The mountain climbers showing diabetes doesn't have to be an uphill struggle

By Lauren Turner
BBC News

Image source, Project 50 in 50
Image caption,
Climbing Denali has been the biggest challenge so far

Michael Shelver and Patrick Mertes both have a love of the outdoors and climbing. Neither has a functioning pancreas. How is type one diabetes affecting their bid to climb to the highest point in each of the 50 US states in just 50 days?

Being halfway up a mountain when you have a hypo - a low-blood sugar episode that can cause dizziness, disorientation and even unconsciousness - is far from ideal.

But it's a risk that friends Michael and Patrick are having to face every day as they aim to be the first with diabetes, they believe, to achieve 50 in 50. It's thought only 274 people have hit all 50 high points, most doing so over the course of their whole life, with just a handful going for the 50-day deadline.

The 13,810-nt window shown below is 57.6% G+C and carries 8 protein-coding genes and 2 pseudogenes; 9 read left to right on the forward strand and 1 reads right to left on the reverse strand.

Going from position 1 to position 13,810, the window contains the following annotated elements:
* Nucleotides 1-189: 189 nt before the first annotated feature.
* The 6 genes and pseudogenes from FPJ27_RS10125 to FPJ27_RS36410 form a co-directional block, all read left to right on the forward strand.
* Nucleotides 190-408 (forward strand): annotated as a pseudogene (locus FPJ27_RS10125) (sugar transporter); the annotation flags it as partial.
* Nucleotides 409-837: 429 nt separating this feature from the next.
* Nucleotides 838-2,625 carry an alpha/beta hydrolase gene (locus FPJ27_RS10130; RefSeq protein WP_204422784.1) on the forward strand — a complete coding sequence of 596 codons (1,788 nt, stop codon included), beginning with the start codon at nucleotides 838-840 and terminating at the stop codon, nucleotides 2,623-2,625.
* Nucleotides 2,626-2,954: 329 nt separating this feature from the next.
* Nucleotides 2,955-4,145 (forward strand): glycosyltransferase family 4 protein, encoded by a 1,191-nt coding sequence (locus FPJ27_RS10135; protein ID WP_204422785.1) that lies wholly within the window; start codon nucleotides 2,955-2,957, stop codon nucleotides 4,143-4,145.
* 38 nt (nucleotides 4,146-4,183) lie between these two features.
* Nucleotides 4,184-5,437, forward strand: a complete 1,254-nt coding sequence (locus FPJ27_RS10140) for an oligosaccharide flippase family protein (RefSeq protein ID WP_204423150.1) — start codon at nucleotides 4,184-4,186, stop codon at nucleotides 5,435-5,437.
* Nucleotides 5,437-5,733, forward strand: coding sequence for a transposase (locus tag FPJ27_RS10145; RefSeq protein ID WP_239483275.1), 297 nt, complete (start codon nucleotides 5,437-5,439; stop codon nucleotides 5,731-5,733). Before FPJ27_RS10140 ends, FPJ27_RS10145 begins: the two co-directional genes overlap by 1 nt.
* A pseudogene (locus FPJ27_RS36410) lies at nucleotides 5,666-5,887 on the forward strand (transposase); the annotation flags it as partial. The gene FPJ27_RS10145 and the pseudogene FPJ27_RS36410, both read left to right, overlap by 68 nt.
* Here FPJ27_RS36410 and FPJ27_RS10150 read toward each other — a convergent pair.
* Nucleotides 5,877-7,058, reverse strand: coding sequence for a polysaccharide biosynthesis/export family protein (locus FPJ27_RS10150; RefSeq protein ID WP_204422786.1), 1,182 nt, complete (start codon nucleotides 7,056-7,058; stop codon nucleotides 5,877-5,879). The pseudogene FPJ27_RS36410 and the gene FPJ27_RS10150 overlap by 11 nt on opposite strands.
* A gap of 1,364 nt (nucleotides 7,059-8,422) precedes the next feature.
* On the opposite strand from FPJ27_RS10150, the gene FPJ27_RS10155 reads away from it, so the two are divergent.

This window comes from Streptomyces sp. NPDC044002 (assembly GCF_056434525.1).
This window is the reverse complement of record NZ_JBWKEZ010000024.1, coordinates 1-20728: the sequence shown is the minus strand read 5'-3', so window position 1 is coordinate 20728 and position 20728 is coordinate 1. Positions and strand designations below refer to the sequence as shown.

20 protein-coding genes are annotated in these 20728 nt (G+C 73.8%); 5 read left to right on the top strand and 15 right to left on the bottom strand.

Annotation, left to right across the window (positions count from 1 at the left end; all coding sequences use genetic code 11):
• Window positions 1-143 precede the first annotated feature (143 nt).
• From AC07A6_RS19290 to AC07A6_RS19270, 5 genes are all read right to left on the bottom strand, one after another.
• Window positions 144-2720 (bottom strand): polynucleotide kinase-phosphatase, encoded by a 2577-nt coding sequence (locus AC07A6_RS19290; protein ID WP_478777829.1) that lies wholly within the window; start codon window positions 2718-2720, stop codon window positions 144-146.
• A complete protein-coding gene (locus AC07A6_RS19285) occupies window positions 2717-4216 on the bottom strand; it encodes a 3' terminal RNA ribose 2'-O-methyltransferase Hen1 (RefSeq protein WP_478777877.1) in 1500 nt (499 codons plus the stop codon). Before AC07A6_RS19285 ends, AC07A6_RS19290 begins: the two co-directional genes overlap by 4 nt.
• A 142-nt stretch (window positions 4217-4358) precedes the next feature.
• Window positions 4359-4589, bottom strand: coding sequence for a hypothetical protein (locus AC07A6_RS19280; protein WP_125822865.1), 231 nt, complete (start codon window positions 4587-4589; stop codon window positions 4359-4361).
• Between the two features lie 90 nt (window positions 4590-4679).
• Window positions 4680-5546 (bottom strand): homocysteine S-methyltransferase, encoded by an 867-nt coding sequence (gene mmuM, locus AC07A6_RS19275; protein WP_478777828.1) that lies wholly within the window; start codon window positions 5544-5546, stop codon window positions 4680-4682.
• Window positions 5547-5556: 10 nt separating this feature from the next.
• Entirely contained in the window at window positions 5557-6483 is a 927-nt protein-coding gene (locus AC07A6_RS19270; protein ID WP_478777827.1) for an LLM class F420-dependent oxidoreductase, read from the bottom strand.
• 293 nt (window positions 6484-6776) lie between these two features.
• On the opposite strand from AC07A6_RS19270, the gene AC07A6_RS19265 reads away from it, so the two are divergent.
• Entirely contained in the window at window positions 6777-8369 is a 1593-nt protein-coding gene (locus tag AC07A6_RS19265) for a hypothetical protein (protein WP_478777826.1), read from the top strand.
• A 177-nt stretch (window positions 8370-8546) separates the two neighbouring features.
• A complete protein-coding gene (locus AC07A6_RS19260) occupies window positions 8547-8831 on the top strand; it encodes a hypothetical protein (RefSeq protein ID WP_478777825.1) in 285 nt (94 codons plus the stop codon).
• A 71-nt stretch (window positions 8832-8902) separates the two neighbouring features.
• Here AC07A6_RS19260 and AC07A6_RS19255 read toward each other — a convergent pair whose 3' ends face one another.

Their mission is seeing them cover more than 16,000 miles, including hiking 315 miles of trails.

Their type one diabetes means their pancreas doesn't produce insulin, the vital hormone needed to allow cells to use glucose from food. Without insulin, your cells can be starved of energy and over time, dangerously high levels of glucose build up in the body.

If you have type one, insulin has to be injected, either manually or through an insulin pump, which Patrick and Michael use.

Image source, Project 50 in 50
Image caption,
Patrick, left, and Michael at Mt Magazine, Arkansas

Too much or too little insulin can cause problems. And what makes the balancing act more difficult is that so many other things that can affect blood glucose - like exercise, altitude and adrenalin.